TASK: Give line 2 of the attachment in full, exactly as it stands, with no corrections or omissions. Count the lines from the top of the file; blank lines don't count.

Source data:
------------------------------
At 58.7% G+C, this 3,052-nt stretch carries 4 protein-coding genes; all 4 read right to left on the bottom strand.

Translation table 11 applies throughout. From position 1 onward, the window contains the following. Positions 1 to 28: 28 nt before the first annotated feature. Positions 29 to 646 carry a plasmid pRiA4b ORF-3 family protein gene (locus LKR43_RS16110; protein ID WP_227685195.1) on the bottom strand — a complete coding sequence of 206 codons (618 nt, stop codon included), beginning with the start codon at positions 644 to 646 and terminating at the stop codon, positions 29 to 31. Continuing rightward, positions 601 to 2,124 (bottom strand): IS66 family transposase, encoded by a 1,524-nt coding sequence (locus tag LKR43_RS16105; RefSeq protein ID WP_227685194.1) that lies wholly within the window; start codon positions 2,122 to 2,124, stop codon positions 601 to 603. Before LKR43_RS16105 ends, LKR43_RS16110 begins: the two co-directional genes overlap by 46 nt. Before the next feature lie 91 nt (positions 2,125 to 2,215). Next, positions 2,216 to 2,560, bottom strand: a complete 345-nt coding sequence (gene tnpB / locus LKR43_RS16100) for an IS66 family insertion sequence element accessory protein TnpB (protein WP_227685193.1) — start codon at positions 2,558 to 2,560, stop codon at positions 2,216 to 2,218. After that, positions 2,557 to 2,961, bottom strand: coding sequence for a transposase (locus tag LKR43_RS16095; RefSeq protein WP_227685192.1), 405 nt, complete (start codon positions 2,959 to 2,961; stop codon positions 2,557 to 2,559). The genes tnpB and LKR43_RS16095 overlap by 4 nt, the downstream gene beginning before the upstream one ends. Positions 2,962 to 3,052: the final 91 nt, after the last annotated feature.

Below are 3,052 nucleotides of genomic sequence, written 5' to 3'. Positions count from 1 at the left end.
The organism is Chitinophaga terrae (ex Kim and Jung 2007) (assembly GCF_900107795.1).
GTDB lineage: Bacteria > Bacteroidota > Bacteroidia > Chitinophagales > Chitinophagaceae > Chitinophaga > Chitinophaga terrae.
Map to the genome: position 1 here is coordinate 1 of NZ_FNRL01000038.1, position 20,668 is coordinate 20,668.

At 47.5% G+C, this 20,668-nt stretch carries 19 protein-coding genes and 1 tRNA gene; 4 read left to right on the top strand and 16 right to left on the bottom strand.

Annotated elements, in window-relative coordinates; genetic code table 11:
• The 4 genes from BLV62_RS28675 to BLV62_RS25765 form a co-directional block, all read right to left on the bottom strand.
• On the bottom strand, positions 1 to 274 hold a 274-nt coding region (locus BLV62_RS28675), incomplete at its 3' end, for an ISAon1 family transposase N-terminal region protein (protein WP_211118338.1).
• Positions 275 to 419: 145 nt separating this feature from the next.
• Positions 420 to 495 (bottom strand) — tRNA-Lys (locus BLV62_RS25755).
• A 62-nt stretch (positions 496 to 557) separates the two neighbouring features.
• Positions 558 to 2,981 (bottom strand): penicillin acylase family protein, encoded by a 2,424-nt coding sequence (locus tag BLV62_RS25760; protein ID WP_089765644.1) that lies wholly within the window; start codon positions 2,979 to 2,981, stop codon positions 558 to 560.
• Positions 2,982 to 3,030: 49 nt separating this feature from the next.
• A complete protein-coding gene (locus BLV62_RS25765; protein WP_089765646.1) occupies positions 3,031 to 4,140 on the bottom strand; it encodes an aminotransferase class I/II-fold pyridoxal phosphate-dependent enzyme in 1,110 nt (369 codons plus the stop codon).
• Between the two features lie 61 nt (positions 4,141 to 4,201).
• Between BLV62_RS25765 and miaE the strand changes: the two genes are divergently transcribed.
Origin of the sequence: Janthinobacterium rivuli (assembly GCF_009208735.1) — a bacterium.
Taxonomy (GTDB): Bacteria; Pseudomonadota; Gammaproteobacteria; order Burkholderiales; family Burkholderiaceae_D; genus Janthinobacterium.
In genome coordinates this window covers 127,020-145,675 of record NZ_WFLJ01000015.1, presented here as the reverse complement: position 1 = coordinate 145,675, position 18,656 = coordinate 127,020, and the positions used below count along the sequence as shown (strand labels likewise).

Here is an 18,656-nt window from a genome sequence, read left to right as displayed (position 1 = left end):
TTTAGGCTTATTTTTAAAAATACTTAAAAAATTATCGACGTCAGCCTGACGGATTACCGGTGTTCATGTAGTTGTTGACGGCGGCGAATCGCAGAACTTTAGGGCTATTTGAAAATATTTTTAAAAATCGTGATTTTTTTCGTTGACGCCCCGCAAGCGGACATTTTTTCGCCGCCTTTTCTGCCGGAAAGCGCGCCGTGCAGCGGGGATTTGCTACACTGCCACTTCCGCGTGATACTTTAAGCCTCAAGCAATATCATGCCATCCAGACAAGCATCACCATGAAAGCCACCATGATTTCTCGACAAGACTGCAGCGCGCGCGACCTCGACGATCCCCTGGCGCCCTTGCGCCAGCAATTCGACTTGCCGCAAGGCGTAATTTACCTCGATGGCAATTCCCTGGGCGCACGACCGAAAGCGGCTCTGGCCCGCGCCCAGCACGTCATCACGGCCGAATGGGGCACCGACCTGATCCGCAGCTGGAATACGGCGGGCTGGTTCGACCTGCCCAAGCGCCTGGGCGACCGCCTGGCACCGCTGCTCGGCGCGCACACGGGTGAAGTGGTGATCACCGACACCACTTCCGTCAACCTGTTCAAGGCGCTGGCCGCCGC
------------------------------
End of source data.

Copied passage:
Translation table 11 applies throughout. From position 1 onward, the window contains the following. Positions 1 to 28: 28 nt before the first annotated feature. Positions 29 to 646 carry a plasmid pRiA4b ORF-3 family protein gene (locus LKR43_RS16110; protein ID WP_227685195.1) on the bottom strand — a complete coding sequence of 206 codons (618 nt, stop codon included), beginning with the start codon at positions 644 to 646 and terminating at the stop codon, positions 29 to 31. Continuing rightward, positions 601 to 2,124 (bottom strand): IS66 family transposase, encoded by a 1,524-nt coding sequence (locus tag LKR43_RS16105; RefSeq protein ID WP_227685194.1) that lies wholly within the window; start codon positions 2,122 to 2,124, stop codon positions 601 to 603. Before LKR43_RS16105 ends, LKR43_RS16110 begins: the two co-directional genes overlap by 46 nt. Before the next feature lie 91 nt (positions 2,125 to 2,215). Next, positions 2,216 to 2,560, bottom strand: a complete 345-nt coding sequence (gene tnpB / locus LKR43_RS16100) for an IS66 family insertion sequence element accessory protein TnpB (protein WP_227685193.1) — start codon at positions 2,558 to 2,560, stop codon at positions 2,216 to 2,218. After that, positions 2,557 to 2,961, bottom strand: coding sequence for a transposase (locus tag LKR43_RS16095; RefSeq protein WP_227685192.1), 405 nt, complete (start codon positions 2,959 to 2,961; stop codon positions 2,557 to 2,559). The genes tnpB and LKR43_RS16095 overlap by 4 nt, the downstream gene beginning before the upstream one ends. Positions 2,962 to 3,052: the final 91 nt, after the last annotated feature.